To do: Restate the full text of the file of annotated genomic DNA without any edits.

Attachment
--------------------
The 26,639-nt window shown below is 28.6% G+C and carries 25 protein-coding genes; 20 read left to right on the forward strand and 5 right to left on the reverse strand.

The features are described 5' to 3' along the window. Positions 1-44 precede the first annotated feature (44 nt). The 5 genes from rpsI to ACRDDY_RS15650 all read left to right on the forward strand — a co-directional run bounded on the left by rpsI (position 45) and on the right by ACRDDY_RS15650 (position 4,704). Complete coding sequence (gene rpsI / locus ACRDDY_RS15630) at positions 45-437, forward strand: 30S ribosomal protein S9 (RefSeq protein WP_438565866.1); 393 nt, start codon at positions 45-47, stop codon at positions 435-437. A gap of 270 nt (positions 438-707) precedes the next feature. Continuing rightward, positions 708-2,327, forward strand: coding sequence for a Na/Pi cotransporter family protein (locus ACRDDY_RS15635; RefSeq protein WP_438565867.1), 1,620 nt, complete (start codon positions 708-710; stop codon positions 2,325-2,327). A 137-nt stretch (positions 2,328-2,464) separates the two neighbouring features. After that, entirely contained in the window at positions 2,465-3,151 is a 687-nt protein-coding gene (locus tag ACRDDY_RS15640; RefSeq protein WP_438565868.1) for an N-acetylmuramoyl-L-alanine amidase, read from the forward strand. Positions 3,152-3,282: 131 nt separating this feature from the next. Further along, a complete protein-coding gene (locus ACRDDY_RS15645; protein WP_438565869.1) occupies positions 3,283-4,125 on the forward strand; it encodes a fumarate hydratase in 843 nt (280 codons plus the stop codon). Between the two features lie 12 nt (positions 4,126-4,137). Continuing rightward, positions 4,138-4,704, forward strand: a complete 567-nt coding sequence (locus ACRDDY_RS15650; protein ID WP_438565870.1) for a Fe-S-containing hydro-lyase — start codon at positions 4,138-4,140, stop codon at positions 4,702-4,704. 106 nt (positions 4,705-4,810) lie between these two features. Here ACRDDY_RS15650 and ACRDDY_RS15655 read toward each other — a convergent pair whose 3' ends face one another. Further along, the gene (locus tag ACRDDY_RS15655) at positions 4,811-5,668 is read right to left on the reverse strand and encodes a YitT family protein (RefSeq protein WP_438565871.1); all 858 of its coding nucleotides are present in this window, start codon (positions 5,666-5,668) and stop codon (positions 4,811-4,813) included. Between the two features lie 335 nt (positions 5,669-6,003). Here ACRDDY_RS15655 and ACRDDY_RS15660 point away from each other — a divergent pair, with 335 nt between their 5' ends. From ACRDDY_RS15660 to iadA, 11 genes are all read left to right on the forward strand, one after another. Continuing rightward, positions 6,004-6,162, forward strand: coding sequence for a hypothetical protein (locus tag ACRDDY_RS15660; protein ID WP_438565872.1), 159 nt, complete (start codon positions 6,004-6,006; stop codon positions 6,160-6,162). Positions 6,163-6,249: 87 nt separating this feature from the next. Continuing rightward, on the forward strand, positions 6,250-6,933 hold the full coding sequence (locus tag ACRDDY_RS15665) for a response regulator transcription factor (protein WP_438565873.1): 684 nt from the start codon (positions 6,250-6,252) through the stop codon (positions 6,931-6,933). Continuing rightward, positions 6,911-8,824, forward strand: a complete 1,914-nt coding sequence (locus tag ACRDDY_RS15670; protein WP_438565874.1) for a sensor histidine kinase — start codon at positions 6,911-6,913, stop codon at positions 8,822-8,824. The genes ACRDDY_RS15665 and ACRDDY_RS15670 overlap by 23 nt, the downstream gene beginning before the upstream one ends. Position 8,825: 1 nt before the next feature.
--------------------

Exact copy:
The 26,639-nt window shown below is 28.6% G+C and carries 25 protein-coding genes; 20 read left to right on the forward strand and 5 right to left on the reverse strand.

The features are described 5' to 3' along the window. Positions 1-44 precede the first annotated feature (44 nt). The 5 genes from rpsI to ACRDDY_RS15650 all read left to right on the forward strand — a co-directional run bounded on the left by rpsI (position 45) and on the right by ACRDDY_RS15650 (position 4,704). Complete coding sequence (gene rpsI / locus ACRDDY_RS15630) at positions 45-437, forward strand: 30S ribosomal protein S9 (RefSeq protein WP_438565866.1); 393 nt, start codon at positions 45-47, stop codon at positions 435-437. A gap of 270 nt (positions 438-707) precedes the next feature. Continuing rightward, positions 708-2,327, forward strand: coding sequence for a Na/Pi cotransporter family protein (locus ACRDDY_RS15635; RefSeq protein WP_438565867.1), 1,620 nt, complete (start codon positions 708-710; stop codon positions 2,325-2,327). A 137-nt stretch (positions 2,328-2,464) separates the two neighbouring features. After that, entirely contained in the window at positions 2,465-3,151 is a 687-nt protein-coding gene (locus tag ACRDDY_RS15640; RefSeq protein WP_438565868.1) for an N-acetylmuramoyl-L-alanine amidase, read from the forward strand. Positions 3,152-3,282: 131 nt separating this feature from the next. Further along, a complete protein-coding gene (locus ACRDDY_RS15645; protein WP_438565869.1) occupies positions 3,283-4,125 on the forward strand; it encodes a fumarate hydratase in 843 nt (280 codons plus the stop codon). Between the two features lie 12 nt (positions 4,126-4,137). Continuing rightward, positions 4,138-4,704, forward strand: a complete 567-nt coding sequence (locus ACRDDY_RS15650; protein ID WP_438565870.1) for a Fe-S-containing hydro-lyase — start codon at positions 4,138-4,140, stop codon at positions 4,702-4,704. 106 nt (positions 4,705-4,810) lie between these two features. Here ACRDDY_RS15650 and ACRDDY_RS15655 read toward each other — a convergent pair whose 3' ends face one another. Further along, the gene (locus tag ACRDDY_RS15655) at positions 4,811-5,668 is read right to left on the reverse strand and encodes a YitT family protein (RefSeq protein WP_438565871.1); all 858 of its coding nucleotides are present in this window, start codon (positions 5,666-5,668) and stop codon (positions 4,811-4,813) included. Between the two features lie 335 nt (positions 5,669-6,003). Here ACRDDY_RS15655 and ACRDDY_RS15660 point away from each other — a divergent pair, with 335 nt between their 5' ends. From ACRDDY_RS15660 to iadA, 11 genes are all read left to right on the forward strand, one after another. Continuing rightward, positions 6,004-6,162, forward strand: coding sequence for a hypothetical protein (locus tag ACRDDY_RS15660; protein ID WP_438565872.1), 159 nt, complete (start codon positions 6,004-6,006; stop codon positions 6,160-6,162). Positions 6,163-6,249: 87 nt separating this feature from the next. Continuing rightward, on the forward strand, positions 6,250-6,933 hold the full coding sequence (locus tag ACRDDY_RS15665) for a response regulator transcription factor (protein WP_438565873.1): 684 nt from the start codon (positions 6,250-6,252) through the stop codon (positions 6,931-6,933). Continuing rightward, positions 6,911-8,824, forward strand: a complete 1,914-nt coding sequence (locus tag ACRDDY_RS15670; protein WP_438565874.1) for a sensor histidine kinase — start codon at positions 6,911-6,913, stop codon at positions 8,822-8,824. The genes ACRDDY_RS15665 and ACRDDY_RS15670 overlap by 23 nt, the downstream gene beginning before the upstream one ends. Position 8,825: 1 nt before the next feature.